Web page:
The fourth article, “Paris slaughter can’t silence free expression: Our view” by The Editorial Board of USA Today, holds that Charlie Hebdo’s satirical speech on religion should be protected. This article suggests that those who were killed at the Paris Weekly Charlie Hebdo are martyrs who chose to exercise their right to free expression regardless of the threats they received from Muslims. USA Today suggests that political and religious satire is a form of speech that is extremely difficult to defend because it aims to offend. The editorial argues that mockery, whether political or religious, is a form of speech that needs to be protected.
These four articles have provided different perspectives on religious mockery or satire. The production of Cartoons of Prophet Muhammad in the Charlie Hebdo and the killing of its artists and editors sparked a lot of debate. The main arguments were based on whether mockery was a form of free speech that needed to be respected and protected, or whether it was right for the religious mockers and satirists to be punished. These articles differ in terms of values. The first two articles supported the fact that religious sacred beliefs should be protected while the second two articles argued that mockery is a form of free speech that should be protected.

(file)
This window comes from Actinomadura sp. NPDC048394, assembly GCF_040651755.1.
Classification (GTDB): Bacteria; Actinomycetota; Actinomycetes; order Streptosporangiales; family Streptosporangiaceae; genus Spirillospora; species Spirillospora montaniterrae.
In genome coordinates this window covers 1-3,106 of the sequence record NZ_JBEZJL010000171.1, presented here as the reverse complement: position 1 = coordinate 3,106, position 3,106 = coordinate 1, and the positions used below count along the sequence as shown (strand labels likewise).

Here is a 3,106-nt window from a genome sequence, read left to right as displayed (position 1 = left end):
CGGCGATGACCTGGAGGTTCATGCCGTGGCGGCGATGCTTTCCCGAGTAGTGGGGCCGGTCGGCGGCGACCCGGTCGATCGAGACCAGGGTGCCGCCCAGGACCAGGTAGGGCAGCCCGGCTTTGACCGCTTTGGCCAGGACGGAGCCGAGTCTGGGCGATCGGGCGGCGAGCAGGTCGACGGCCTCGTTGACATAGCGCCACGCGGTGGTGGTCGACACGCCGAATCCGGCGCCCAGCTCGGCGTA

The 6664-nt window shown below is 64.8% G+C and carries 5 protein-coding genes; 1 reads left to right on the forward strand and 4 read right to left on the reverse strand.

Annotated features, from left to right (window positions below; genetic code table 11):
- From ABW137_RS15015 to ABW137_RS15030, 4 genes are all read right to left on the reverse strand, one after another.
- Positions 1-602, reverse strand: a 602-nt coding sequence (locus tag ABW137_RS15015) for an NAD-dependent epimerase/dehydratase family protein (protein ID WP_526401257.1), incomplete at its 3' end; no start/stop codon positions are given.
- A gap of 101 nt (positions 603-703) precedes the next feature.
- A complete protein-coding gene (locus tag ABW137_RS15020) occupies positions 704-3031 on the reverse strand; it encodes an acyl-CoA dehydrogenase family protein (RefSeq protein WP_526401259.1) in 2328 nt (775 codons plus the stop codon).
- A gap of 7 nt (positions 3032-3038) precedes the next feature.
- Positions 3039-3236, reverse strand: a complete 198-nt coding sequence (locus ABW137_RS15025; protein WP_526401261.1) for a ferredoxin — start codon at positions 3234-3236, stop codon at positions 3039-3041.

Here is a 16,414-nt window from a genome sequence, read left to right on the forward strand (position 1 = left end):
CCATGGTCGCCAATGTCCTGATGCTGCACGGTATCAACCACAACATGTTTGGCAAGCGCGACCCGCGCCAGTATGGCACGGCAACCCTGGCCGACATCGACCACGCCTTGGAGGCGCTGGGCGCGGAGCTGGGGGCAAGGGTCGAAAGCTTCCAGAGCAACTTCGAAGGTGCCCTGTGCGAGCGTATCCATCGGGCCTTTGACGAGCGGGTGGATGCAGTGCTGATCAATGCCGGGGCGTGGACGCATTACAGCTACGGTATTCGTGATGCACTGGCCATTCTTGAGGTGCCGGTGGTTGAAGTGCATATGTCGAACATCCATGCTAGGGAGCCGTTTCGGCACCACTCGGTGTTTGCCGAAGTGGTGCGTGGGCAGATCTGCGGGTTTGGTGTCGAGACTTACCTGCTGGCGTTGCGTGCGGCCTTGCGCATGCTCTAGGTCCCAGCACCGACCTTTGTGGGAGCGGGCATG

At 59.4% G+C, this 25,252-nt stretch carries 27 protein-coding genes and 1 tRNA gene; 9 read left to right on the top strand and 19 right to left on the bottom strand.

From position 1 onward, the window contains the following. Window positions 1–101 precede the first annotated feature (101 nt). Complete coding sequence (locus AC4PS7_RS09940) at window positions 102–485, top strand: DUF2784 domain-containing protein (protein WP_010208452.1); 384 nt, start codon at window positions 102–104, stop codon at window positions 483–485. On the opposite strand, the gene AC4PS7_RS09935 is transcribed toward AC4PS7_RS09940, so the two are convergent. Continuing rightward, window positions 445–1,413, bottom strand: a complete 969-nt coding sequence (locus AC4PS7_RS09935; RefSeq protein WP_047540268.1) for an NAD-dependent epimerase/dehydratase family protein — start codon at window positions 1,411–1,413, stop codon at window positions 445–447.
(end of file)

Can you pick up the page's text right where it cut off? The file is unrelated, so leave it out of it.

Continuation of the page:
The Editorial Board. “Paris slaughter can’t silence free expression: Our view”, USA Today, 8 Jan 2015, retrieved Jan 26, 2015 from http://www.usatoday.com/story/opinion/2015/01/07/charlie-hebdo-terrorists-paris- freedom-of-expression-editorials-debates/21417099/.
West, Ed. “Sometimes there is a moral duty to mock religion”. Catholic Herald, 8 Jan 2015, Web. http://www.catholicherald.co.uk/commentandblogs/2015/01/08/sometimes-there-is-a-moral-duty-to-mock-religion/.
Younus, Faheem. Just because you can ridicule Prophet Muhammad doesn’t mean you should, The Baltimore Sun, 12 Jan, 2015 Web, retrieved from http://www.baltimoresun.com/news/opinion/oped/bs-ed-respect-muhammad-20150112-story.html.
Zagano, Phyllis. The Misanthropes, National Catholic Reporter, 14 Jan 2015, Web, retrievedbfrom http://ncronline.org/blogs/just-catholic/misanthropes.